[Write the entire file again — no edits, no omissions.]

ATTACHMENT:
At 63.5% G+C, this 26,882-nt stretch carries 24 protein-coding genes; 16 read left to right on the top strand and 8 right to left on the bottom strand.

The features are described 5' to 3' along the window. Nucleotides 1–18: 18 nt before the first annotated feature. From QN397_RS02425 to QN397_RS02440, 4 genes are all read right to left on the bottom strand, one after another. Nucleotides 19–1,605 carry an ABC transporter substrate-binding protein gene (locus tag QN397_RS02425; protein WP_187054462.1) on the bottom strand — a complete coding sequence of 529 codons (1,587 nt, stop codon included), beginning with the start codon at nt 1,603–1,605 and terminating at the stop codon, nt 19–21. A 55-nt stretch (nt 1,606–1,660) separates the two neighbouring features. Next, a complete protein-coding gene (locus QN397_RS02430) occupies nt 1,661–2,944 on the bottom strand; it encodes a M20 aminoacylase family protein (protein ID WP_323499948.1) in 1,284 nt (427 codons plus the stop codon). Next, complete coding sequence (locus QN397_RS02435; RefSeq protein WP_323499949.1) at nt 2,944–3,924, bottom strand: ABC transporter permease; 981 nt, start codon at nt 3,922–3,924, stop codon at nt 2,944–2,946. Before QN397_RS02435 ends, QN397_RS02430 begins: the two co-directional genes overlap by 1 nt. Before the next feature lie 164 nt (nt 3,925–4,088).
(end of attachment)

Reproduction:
At 63.5% G+C, this 26,882-nt stretch carries 24 protein-coding genes; 16 read left to right on the top strand and 8 right to left on the bottom strand.

The features are described 5' to 3' along the window. Nucleotides 1–18: 18 nt before the first annotated feature. From QN397_RS02425 to QN397_RS02440, 4 genes are all read right to left on the bottom strand, one after another. Nucleotides 19–1,605 carry an ABC transporter substrate-binding protein gene (locus tag QN397_RS02425; protein WP_187054462.1) on the bottom strand — a complete coding sequence of 529 codons (1,587 nt, stop codon included), beginning with the start codon at nt 1,603–1,605 and terminating at the stop codon, nt 19–21. A 55-nt stretch (nt 1,606–1,660) separates the two neighbouring features. Next, a complete protein-coding gene (locus QN397_RS02430) occupies nt 1,661–2,944 on the bottom strand; it encodes a M20 aminoacylase family protein (protein ID WP_323499948.1) in 1,284 nt (427 codons plus the stop codon). Next, complete coding sequence (locus QN397_RS02435; RefSeq protein WP_323499949.1) at nt 2,944–3,924, bottom strand: ABC transporter permease; 981 nt, start codon at nt 3,922–3,924, stop codon at nt 2,944–2,946. Before QN397_RS02435 ends, QN397_RS02430 begins: the two co-directional genes overlap by 1 nt. Before the next feature lie 164 nt (nt 3,925–4,088).